What is Juxtaposition? Examples in Literature
What is Juxtaposition?
The placement of two or more ideas and places side by side, to highlight the contrast between them is called juxtaposition. It is a stylistic writing technique, which illustrates the contrast of the two different things. Writers use this kind of writing technique to enable the readers to appreciate the differences between both sides. By placing the two different ideas, one idea is clearly explained.
In literature, it can be used for irony when one event contrasts with another. Writers use this technique to develop a theme or bring attention to an idea. The word juxtaposition can also be used in writing or speech when there is a comparison between two things. This creates a humorous or ironic contrast, which might not have been noticed if they were compared individually rather than together. Examples of this include a building that was once an abandoned warehouse but has now been converted into residential units or when you have two different types of dishes on one table. Juxtaposition can also make for interesting reading; such as this blog post you are currently reading!
Here are some common examples of juxtaposition.
- The Town Mouse and the Country Mouse.
- The Prince and the Pauper.
- Rich and poor.
- Two siblings in a story are opposites, one is always good and one is always evil.
- One character is living on the good side of town, another lives on the bad side of town.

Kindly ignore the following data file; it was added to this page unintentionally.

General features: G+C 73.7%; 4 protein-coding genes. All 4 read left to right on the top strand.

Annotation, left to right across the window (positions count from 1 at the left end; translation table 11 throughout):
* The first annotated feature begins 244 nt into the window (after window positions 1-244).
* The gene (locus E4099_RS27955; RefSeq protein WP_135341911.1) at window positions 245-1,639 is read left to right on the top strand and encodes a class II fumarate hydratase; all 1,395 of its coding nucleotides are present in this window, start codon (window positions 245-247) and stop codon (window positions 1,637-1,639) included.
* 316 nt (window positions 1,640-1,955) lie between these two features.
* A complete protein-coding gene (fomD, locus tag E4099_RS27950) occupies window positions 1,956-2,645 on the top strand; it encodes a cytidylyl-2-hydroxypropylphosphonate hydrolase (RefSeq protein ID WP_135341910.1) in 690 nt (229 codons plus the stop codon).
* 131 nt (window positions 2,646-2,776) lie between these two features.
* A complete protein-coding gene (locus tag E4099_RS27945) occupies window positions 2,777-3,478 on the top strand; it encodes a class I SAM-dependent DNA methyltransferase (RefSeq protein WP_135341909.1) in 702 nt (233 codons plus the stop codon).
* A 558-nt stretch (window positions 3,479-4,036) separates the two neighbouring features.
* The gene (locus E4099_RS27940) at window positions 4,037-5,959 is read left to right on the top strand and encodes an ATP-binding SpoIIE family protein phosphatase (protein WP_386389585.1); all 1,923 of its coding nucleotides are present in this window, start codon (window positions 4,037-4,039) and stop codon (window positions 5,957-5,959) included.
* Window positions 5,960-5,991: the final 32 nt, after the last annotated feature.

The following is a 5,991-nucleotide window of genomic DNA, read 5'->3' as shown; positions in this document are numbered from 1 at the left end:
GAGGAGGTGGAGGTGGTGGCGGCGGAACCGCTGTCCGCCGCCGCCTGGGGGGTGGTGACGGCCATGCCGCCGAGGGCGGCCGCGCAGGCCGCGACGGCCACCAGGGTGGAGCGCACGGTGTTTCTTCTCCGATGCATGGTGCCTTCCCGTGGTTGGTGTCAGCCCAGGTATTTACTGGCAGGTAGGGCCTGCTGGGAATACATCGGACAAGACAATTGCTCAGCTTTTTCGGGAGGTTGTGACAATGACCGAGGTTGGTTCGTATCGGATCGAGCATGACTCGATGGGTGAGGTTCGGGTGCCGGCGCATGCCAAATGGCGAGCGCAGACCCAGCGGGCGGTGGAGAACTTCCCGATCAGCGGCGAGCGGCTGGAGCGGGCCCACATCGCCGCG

- White House and a prison.
- A contrast between two cultures – one that is more traditional and another that is modern.
- An old man with a young woman’s picture.
- Flowers growing next to a pile of garbage.
- The sky was dark and the ground was light.
- I’m not going to tell you that I don’t care about the environment, because I do.
- You could say he’s a little bit of an introvert, but he’s also very outgoing.
Examples of Juxtaposition in different situations
Now, we see the examples of juxtapositions used in different situations.
- A comparison between two different people or things, such as their differences in culture, appearance, age, etc., to show how they are not alike but still connected somehow. One example would be when you see someone who looks like your sibling from behind but then turns around and it’s actually just a stranger
- In other cases, there’s a stark contrast between opposites like light and dark, high and low, or calmness and chaos.
- A good example is when you’re reading something online while simultaneously watching television – it can be difficult to concentrate on both at once because they are so different
- Contrasts can also exist within the same thing or person; for instance if someone appears happy but their words seem sad then we know they’re experiencing some internal conflict.
- Juxtaposition is often used for artistic purposes too by artists who want to convey complex messages about society through simple images or phrases. You can read about juxtaposition in art here.